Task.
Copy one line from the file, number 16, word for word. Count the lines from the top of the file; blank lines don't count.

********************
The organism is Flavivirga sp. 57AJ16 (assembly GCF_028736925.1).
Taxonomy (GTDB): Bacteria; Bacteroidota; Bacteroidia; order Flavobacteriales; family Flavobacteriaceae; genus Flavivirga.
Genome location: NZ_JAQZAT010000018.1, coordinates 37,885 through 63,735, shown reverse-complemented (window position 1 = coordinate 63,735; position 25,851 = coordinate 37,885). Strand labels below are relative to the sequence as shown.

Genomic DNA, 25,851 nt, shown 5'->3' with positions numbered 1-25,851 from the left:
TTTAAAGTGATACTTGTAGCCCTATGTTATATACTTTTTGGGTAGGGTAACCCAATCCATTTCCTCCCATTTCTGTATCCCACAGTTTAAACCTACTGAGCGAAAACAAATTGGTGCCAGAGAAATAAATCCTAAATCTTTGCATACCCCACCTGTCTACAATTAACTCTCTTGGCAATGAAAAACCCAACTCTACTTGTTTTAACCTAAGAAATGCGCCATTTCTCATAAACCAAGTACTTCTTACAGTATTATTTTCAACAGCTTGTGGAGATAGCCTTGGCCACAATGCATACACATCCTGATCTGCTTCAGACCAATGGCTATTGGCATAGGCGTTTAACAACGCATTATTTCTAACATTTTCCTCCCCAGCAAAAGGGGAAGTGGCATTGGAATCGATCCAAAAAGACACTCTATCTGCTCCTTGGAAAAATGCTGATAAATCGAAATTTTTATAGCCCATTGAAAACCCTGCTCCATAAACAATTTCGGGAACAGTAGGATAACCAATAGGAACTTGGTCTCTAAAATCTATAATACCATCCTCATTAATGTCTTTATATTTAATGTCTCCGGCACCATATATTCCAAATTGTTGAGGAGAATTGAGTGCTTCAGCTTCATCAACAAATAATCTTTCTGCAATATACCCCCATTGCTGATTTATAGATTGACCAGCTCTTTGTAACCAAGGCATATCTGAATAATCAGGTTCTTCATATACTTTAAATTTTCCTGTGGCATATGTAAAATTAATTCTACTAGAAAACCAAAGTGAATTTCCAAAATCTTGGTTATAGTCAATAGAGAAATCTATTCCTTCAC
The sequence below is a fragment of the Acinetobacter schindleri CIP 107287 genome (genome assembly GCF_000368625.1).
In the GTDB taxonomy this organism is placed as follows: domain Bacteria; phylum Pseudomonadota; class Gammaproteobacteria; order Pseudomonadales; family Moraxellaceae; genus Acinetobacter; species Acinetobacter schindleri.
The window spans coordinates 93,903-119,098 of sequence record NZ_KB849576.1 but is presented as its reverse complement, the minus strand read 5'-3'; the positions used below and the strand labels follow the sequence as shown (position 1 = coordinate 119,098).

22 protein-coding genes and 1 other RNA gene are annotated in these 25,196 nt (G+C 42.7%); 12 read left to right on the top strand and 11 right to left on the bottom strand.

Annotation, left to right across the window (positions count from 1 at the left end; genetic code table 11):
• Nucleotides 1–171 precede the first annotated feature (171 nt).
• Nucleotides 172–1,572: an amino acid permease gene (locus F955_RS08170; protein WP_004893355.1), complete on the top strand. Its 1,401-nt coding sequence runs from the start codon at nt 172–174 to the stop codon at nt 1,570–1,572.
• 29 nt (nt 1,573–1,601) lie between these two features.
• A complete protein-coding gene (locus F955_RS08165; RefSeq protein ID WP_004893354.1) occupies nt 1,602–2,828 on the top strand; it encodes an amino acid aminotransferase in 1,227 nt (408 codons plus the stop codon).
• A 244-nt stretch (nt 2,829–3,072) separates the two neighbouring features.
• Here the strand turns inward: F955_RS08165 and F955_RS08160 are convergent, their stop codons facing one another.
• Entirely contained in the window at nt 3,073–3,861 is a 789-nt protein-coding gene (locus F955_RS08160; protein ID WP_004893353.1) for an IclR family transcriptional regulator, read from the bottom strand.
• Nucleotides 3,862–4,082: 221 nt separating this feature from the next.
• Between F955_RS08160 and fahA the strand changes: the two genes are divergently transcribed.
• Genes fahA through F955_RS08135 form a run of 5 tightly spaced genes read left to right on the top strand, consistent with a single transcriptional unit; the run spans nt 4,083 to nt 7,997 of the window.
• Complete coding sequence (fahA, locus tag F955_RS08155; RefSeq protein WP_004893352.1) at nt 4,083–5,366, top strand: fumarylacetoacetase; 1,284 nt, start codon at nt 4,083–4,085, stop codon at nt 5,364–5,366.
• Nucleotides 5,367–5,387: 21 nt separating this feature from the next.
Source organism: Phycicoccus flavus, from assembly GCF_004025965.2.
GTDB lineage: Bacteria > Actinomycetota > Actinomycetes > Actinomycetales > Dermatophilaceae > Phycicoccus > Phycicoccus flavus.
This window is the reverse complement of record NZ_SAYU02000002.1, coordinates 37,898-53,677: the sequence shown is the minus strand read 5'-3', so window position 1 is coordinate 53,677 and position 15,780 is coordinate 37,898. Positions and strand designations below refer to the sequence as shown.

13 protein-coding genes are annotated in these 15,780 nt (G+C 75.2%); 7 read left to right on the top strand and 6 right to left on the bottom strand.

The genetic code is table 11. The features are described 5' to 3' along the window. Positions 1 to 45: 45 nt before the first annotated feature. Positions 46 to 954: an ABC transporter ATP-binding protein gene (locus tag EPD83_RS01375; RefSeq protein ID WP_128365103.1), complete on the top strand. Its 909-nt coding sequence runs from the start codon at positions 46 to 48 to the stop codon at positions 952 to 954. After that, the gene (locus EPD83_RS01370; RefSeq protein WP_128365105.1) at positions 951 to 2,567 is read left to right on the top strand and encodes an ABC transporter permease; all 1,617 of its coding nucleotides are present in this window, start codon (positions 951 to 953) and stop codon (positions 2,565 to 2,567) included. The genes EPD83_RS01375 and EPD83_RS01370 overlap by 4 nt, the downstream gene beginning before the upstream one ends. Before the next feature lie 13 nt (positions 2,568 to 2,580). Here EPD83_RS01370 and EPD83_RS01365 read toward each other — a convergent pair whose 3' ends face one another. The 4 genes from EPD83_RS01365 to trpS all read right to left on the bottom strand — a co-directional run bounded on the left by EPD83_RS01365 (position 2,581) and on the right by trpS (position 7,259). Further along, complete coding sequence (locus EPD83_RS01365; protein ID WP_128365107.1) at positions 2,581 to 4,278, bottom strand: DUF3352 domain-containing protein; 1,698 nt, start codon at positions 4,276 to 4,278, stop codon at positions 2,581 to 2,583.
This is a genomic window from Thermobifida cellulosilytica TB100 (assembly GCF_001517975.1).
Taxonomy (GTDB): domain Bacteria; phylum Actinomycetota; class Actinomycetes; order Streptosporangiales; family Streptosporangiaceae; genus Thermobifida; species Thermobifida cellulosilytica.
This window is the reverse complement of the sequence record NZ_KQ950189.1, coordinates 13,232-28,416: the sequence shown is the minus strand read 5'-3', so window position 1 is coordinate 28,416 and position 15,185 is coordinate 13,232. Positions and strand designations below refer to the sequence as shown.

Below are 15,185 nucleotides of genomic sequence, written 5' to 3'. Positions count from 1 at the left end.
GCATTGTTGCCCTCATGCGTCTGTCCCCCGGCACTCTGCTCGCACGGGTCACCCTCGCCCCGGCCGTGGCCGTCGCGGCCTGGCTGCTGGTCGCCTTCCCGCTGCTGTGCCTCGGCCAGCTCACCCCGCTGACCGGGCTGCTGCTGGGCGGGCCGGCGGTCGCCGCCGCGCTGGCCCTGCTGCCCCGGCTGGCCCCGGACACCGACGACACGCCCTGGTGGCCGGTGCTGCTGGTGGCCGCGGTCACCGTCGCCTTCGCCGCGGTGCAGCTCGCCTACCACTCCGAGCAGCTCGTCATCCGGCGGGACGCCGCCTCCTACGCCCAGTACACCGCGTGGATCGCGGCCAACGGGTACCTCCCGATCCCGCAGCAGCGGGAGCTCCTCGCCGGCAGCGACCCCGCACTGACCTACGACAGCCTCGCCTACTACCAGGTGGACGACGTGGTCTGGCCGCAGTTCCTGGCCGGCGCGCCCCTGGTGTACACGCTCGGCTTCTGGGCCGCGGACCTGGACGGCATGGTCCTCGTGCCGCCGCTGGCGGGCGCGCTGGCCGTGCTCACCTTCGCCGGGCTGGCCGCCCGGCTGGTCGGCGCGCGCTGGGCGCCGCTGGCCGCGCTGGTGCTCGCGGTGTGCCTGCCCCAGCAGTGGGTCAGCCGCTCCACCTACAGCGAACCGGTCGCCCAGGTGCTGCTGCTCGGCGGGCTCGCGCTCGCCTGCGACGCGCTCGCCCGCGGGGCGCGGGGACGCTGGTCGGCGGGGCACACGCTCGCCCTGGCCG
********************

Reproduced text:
• Here the strand turns inward: F955_RS08165 and F955_RS08160 are convergent, their stop codons facing one another.